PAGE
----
Thankfully, Facebook is soon going to restructure the way it displays privacy settings to users. Currently, those settings are scattered across multiple pages, and it is a chore for individuals to customize them to their liking. When we talk to elementary, middle, and high-schoolers, we ask about those settings – and have found that very few youth take extensive time to lock down their Facebook page on a granular level. Rather, most simply go with the default privacy settings – which are much more open than I would personally prefer. Hopefully by consolidating these settings into one page, it’ll be much easier for users to run through each privacy option and make appropriate selections based on what content they want to reveal (and how it is done). Even more important is that they carve out the necessary time to do it – something we highly encourage. Take the fifteen or so minutes to fully understand what each setting means, and then customize them to your comfort level. Overall, I am quite pleased about this.
Another issue, though, has to do with Facebook’s soon-to-be-released Transition Tool, which will subtly suggest to (encourage?) users to make some of their content available (or shared to) “Everyone” with the reasoning that friends will find you more easily (which is true). However, it’s likely this content will also be indexed by Google and other search engines – which is beneficial to Facebook as they try to compete with Twitter as the premier source of real-time information and status updates being posted and distributed by the masses. However, it’s more palatable for my Twitter page to be found by search engines and individuals that I don’t know at all; it’s less acceptable for content on my Facebook page to be similarly found. To each his own, but just make sure you completely know what you’re doing. After all, it is *your* information out there – and it’s going to be out there for a really, really long time. I’ll share more of my thoughts after I get to play around with the new tool.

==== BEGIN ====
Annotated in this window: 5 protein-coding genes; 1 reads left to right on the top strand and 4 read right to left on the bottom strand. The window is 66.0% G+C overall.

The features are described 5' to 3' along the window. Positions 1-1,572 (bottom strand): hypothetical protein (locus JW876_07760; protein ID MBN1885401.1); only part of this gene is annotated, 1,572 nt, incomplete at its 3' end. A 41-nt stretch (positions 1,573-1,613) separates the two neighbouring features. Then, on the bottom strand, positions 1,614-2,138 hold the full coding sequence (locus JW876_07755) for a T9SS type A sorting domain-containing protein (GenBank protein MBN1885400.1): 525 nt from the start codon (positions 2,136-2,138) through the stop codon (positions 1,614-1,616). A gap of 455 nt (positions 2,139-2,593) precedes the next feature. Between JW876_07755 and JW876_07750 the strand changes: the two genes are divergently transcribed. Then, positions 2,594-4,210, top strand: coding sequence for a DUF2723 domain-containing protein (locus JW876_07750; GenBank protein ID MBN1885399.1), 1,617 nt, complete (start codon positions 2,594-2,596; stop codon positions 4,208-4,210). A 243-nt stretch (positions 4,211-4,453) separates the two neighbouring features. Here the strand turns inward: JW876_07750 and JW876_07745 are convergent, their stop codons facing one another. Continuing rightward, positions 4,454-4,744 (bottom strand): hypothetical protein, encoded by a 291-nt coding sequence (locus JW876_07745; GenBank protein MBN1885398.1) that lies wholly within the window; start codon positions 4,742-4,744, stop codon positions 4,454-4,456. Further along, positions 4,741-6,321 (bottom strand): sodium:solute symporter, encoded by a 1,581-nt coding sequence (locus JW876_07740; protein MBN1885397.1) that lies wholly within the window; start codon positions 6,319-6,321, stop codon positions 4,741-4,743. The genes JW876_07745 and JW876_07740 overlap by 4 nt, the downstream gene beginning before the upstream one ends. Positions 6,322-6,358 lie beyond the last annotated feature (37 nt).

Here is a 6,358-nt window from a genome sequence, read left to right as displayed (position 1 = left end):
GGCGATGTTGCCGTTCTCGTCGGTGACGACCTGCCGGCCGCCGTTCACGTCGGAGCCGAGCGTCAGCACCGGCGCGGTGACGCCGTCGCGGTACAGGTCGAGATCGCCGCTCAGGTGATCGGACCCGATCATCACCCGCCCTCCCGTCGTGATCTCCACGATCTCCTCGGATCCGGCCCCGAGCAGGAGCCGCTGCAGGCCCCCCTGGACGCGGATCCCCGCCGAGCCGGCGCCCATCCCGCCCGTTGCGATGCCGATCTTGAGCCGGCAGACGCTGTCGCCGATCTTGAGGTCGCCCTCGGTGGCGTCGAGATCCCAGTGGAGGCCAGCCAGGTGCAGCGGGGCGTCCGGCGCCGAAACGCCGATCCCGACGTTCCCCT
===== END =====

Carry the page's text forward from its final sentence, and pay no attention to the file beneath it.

Facebook has become another life for some people. I feel that people should put their Facebook on private so that not just anyone can see their information. People should also be careful who their friends with (not just accepting just anyone), what kind of information they display on their page (e.g. phone numbers, e-mail addresses, where they live, etc), and what kind of information they put on their status like specific information. I personally did an experiment by creating a fake e-mail address and Facebook to see how many “friends” I could add to my list. So many people accepted my friend request without any hesitation and others even requested me as a friend. I had over 150 friends in two weeks. It’s sad to see how careless some people can be, trusting others with their personal information. I hope people take advantage of the opportunity to safe guard their information from others with the privacy settings Facebook has to offer.
We all want to know how prevent bullying and I think Facebook today has made it easy for victims to report abuse then ever before. I am a regular facebook user and I find the security settings from way back in ancient facebook time have greatly approved. If you really take the time out to modify settings under privacy facebook can prevent contact from other users and potential bullies. One option that I like is how you can set up not to receive messages from people that are not your friends and even hide your profile which is usually set to viewable by everyone to private our to just be viewed by people who the user allows. These few changes to facebook may not be a lot but I think it makes it easier to ignore those who purposely seek out to bully people that they know. Another feature which is not new is blocking a person's page altogether which makes a potential bully unable to view your profile, see you under mutual friends, send you messages and basically stops the interaction period. I bring up facebook and the ways it can prevent bullying because facebook is very popular among teens and young adults who for the most part are the main victims of bullying.